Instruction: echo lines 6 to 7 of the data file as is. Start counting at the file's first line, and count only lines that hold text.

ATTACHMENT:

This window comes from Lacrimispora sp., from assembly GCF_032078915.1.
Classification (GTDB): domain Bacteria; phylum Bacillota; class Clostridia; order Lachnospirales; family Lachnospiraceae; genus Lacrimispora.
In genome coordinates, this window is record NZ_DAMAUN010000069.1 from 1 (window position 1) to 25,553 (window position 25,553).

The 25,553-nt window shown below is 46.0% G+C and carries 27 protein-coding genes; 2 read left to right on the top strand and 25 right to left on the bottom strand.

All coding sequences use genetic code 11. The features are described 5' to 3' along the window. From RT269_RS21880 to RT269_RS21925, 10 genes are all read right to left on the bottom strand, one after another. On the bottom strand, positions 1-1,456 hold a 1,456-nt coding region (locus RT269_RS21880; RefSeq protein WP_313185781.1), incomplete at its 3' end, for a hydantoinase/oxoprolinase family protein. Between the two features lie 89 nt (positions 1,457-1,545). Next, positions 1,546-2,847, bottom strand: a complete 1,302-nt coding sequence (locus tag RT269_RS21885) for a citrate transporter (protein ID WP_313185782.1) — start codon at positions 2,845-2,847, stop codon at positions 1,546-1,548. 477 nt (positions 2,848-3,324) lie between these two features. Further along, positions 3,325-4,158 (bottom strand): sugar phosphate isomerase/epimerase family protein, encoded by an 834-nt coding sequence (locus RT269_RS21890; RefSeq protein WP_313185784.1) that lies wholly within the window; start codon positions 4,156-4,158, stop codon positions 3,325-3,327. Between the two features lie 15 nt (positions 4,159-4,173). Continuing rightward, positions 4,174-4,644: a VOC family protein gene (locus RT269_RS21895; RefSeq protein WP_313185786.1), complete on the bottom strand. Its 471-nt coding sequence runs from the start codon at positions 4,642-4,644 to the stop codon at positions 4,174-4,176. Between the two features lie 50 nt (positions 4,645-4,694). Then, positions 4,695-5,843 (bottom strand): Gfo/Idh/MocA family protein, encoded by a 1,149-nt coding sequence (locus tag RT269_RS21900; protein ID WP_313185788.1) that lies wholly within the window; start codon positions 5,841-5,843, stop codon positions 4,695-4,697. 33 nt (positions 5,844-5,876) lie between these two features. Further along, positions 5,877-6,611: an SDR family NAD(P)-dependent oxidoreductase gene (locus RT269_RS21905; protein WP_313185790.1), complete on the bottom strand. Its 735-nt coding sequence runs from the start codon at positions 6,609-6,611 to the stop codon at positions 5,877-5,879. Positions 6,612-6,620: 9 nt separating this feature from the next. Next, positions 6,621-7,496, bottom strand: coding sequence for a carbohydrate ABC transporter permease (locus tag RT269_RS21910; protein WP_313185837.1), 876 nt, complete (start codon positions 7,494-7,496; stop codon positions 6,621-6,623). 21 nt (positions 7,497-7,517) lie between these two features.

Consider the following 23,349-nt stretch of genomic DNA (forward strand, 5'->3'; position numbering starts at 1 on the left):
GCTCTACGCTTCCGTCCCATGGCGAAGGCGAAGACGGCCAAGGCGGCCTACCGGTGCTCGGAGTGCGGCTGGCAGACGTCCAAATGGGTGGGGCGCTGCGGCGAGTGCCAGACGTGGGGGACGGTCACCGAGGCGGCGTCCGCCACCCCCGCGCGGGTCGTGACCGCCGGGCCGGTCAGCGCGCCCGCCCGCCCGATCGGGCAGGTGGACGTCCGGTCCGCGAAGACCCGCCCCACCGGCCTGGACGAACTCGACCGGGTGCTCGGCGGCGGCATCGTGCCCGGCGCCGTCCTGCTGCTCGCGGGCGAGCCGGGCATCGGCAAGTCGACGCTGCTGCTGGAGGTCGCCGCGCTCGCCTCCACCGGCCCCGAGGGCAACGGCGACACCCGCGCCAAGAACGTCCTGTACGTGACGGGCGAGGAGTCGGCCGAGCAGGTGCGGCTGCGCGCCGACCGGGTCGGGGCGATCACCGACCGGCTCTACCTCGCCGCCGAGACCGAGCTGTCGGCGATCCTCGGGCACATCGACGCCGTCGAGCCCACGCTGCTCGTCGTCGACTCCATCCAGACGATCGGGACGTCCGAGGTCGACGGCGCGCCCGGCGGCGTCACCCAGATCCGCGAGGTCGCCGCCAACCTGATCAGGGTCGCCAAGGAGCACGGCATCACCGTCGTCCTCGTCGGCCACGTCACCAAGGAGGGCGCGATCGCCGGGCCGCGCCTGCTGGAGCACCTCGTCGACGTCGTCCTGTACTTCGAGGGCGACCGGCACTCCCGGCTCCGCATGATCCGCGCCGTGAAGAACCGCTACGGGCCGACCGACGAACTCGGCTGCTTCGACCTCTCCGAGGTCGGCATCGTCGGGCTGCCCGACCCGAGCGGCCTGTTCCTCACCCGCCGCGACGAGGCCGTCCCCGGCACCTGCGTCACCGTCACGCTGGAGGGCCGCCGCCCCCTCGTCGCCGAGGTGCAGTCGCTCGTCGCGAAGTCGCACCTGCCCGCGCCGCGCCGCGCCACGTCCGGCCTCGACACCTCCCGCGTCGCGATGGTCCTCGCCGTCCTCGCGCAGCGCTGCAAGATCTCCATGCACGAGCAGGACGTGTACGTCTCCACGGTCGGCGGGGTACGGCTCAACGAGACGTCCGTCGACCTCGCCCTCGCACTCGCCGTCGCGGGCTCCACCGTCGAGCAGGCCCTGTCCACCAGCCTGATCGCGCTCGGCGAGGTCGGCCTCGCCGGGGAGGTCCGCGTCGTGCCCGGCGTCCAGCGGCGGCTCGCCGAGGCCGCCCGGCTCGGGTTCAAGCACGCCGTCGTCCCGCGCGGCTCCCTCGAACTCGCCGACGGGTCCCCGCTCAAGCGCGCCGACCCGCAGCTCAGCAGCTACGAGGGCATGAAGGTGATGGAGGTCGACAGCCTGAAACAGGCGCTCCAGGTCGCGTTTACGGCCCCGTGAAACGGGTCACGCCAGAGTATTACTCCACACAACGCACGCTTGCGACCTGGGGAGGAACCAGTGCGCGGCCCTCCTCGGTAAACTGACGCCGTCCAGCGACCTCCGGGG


Consider the following 23,349-nt stretch of genomic DNA (forward strand, 5'->3'; position numbering starts at 1 on the left):
GCTCTACGCTTCCGTCCCATGGCGAAGGCGAAGACGGCCAAGGCGGCCTACCGGTGCTCGGAGTGCGGCTGGCAGACGTCCAAATGGGTGGGGCGCTGCGGCGAGTGCCAGACGTGGGGGACGGTCACCGAGGCGGCGTCCGCCACCCCCGCGCGGGTCGTGACCGCCGGGCCGGTCAGCGCGCCCGCCCGCCCGATCGGGCAGGTGGACGTCCGGTCCGCGAAGACCCGCCCCACCGGCCTGGACGAACTCGACCGGGTGCTCGGCGGCGGCATCGTGCCCGGCGCCGTCCTGCTGCTCGCGGGCGAGCCGGGCATCGGCAAGTCGACGCTGCTGCTGGAGGTCGCCGCGCTCGCCTCCACCGGCCCCGAGGGCAACGGCGACACCCGCGCCAAGAACGTCCTGTACGTGACGGGCGAGGAGTCGGCCGAGCAGGTGCGGCTGCGCGCCGACCGGGTCGGGGCGATCACCGACCGGCTCTACCTCGCCGCCGAGACCGAGCTGTCGGCGATCCTCGGGCACATCGACGCCGTCGAGCCCACGCTGCTCGTCGTCGACTCCATCCAGACGATCGGGACGTCCGAGGTCGACGGCGCGCCCGGCGGCGTCACCCAGATCCGCGAGGTCGCCGCCAACCTGATCAGGGTCGCCAAGGAGCACGGCATCACCGTCGTCCTCGTCGGCCACGTCACCAAGGAGGGCGCGATCGCCGGGCCGCGCCTGCTGGAGCACCTCGTCGACGTCGTCCTGTACTTCGAGGGCGACCGGCACTCCCGGCTCCGCATGATCCGCGCCGTGAAGAACCGCTACGGGCCGACCGACGAACTCGGCTGCTTCGACCTCTCCGAGGTCGGCATCGTCGGGCTGCCCGACCCGAGCGGCCTGTTCCTCACCCGCCGCGACGAGGCCGTCCCCGGCACCTGCGTCACCGTCACGCTGGAGGGCCGCCGCCCCCTCGTCGCCGAGGTGCAGTCGCTCGTCGCGAAGTCGCACCTGCCCGCGCCGCGCCGCGCCACGTCCGGCCTCGACACCTCCCGCGTCGCGATGGTCCTCGCCGTCCTCGCGCAGCGCTGCAAGATCTCCATGCACGAGCAGGACGTGTACGTCTCCACGGTCGGCGGGGTACGGCTCAACGAGACGTCCGTCGACCTCGCCCTCGCACTCGCCGTCGCGGGCTCCACCGTCGAGCAGGCCCTGTCCACCAGCCTGATCGCGCTCGGCGAGGTCGGCCTCGCCGGGGAGGTCCGCGTCGTGCCCGGCGTCCAGCGGCGGCTCGCCGAGGCCGCCCGGCTCGGGTTCAAGCACGCCGTCGTCCCGCGCGGCTCCCTCGAACTCGCCGACGGGTCCCCGCTCAAGCGCGCCGACCCGCAGCTCAGCAGCTACGAGGGCATGAAGGTGATGGAGGTCGACAGCCTGAAACAGGCGCTCCAGGTCGCGTTTACGGCCCCGTGAAACGGGTCACGCCAGAGTATTACTCCACACAACGCACGCTTGCGACCTGGGGAGGAACCAGTGCGCGGCCCTCCTCGGTAAACTGACGCCGTCCAGCGACCTCCGGGG